The pitfalls of the Edtech Demonstrator programme

The concept of taking edtech champion schools and enabling them to support other schools is not new and comes at a cost to that ‘super’ school or teacher

To ensure that self-isolating students don’t fall behind their peers in the classroom, the Department for Education (DfE) recently issued a temporary continuity direction requiring all schools to provide “immediate access to remote education.” Schools might have had months to prepare (we all knew a second wave was coming), but the DfE offered little practical, central guidance on how to deliver it, leaving each school to work out their approach.   

The government has squandered the only advantage schools had – time – and has once again left teachers to pick up the pieces. Further, the threat of sanctions is wholly unnecessary – only once the DfE has evidence that schools and teachers are not giving learners what they deserve should they crack the whip, not before.   

To expand remote learning provision beyond the busy Zoom calls that teachers became acquainted with earlier this year, the government is also pushing for developments in edtech. The DfE’s efforts take the form of further investment in the Edtech Demonstrator Programme to the tune of an additional £1.5 million. This means that the programme, which can currently provide bespoke one-to-one support to 3,400 schools and colleges, will be expanded to support a further 1,000. New resources will also be made available for staff – including a good practice guide and school-led webinars.  

Investment is welcome, but the programme is too little, too late. The DfE’s gesture of support doesn’t scratch the surface of the need and feels like a box-tick exercise rather than a genuine attempt to help.   

A closer look at the Edtech Demonstrator Programme  

The Edtech Demonstrator Programme is all about distributing the knowledge of how to use technology in an education setting among schools effectively. Institutions which have successfully implemented technology act as ‘demonstrators’, sharing their expertise with other institutions in exchange for additional funding.  

In theory, this allows schools to bring in expert peer guidance from other schools to help them upgrade areas they feel may benefit from an infusion of technology, generally encompassing task management, administration, SEND support or setting up necessary cloud infrastructure. Demonstrators offer support remotely in the form of webinars, tutorials and one-to-one support.   

However, the reality of the programme leaves much to be desired. First off, schools that have succeeded in implementing technology are just as pressed for time and resources as any other school, and will be hard-pressed to offer the type of support the Edtech Demonstrator Programme envisions.   

The concept of taking edtech champion schools and enabling them to support other schools is not new, and in the past, it has come at a cost to the demonstrator school or teacher. More worryingly, the underlying concept works on the basis that all schools are fundamentally alike, which is never going to be the case. Cohorts and contexts are individual, as is the local impact of coronavirus.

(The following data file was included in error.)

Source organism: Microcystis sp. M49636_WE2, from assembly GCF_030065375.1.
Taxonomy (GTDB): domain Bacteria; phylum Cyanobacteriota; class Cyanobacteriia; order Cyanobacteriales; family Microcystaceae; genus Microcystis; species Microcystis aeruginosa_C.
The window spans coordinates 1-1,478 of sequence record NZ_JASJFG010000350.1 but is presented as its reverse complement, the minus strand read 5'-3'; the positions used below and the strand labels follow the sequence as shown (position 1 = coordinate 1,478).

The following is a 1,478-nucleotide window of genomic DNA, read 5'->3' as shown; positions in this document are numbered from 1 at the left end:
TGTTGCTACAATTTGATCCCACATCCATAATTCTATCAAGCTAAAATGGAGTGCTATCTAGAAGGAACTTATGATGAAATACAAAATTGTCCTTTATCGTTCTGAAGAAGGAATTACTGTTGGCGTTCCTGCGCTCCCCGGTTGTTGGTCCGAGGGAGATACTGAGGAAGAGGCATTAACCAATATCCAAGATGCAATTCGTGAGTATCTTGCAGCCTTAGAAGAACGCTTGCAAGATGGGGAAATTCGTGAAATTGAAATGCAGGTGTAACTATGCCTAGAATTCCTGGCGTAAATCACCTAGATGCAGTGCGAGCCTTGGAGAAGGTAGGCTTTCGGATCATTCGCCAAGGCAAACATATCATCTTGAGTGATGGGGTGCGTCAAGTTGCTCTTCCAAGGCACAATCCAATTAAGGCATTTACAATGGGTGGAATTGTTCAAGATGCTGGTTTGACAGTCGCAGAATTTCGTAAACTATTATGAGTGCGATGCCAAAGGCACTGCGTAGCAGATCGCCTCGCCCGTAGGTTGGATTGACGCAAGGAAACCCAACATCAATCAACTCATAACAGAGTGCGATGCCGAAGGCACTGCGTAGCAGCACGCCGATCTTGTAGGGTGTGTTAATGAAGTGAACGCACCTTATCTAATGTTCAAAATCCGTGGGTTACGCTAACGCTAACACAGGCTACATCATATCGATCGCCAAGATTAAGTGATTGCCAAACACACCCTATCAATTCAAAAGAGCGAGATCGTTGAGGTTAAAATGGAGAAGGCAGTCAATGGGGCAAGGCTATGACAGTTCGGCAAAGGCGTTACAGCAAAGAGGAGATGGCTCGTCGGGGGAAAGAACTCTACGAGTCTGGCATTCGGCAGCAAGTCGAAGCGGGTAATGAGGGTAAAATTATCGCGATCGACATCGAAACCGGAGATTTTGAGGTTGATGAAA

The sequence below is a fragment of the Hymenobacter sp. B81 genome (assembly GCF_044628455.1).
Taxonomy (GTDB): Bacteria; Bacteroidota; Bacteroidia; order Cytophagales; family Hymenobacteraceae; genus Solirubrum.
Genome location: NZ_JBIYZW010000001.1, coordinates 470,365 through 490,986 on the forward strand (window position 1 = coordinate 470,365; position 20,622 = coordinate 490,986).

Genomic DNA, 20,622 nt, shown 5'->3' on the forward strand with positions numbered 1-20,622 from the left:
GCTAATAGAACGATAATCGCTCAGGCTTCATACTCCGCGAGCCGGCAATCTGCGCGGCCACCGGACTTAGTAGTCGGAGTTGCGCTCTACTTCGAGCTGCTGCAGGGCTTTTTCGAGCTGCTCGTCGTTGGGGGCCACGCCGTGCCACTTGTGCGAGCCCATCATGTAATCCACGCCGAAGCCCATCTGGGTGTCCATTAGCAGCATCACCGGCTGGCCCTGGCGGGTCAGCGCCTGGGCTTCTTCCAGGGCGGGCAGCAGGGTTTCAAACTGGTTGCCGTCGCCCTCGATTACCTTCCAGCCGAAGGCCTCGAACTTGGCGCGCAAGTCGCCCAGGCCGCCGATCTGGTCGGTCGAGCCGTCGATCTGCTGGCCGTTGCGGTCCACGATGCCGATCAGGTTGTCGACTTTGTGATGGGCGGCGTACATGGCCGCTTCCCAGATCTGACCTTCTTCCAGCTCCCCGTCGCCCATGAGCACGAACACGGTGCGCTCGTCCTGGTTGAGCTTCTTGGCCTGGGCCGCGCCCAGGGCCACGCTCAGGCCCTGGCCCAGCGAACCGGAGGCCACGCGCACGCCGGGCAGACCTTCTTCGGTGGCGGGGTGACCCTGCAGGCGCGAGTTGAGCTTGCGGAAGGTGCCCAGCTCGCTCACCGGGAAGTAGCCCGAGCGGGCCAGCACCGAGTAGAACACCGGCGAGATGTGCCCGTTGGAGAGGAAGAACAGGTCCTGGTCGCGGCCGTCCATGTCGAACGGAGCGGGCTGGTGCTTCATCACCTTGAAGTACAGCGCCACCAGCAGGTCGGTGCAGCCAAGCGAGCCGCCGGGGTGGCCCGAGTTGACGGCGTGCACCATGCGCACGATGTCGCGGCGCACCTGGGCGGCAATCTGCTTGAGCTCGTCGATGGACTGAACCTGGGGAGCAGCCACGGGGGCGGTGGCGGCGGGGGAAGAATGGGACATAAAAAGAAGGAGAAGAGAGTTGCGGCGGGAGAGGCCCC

There is a better way  

We have to be pragmatic; the DfE has to work out how to provide the necessary guidance and support to schools, and they are limited in terms of what they can afford to do. This is especially true now that we have forfeited the advantage of time.   

In my opinion, the DfE has made two critical mistakes: first, it has failed to offer top-down guidance and has left every school to face uncertainty alone. The department must lay out optional guidelines which present the tools and techniques schools can use to maintain teaching as circumstances change – and ideally, the DfE would have released the guidelines before the start of term.  

The second critical mistake is that the DfE ignored the commercial sector; groups of experts who are champing at the bit to help and have the means to do so. The government should be grabbing leading schools, bringing edtech into the forum and working with them to rethink and reinvent the way they support teachers. These companies could share data to ensure kids are safe, enable access to outstanding education for all, and blur the boundaries between schools. Then they could identify where the investment needs to go and ensure that all children are monitored and protected while managing learning effectively.  

It’s not too late to sort this out. It will take an allocation of resources; an expectation that parents may need to step up; a working model of how to implement hybrid learning; and an assessment of the effectiveness of different models in different contexts. It will require creative thinking and bring to bear a partnership between public and private to develop the tools to provide every student with a top-notch education, regardless of the circumstances. In short, the government must abandon approaches such as the Edtech Demonstrator Programme that have fallen short in the past and re-evaluate its approach.  

The decisions that we all make today will affect a generation of learners tomorrow, and this is not an area where we can afford to pinch pennies. We must provide teachers with clear guidance, flexibility and plentiful resources as an investment in the future – the cost of failure here is too great to consider.   

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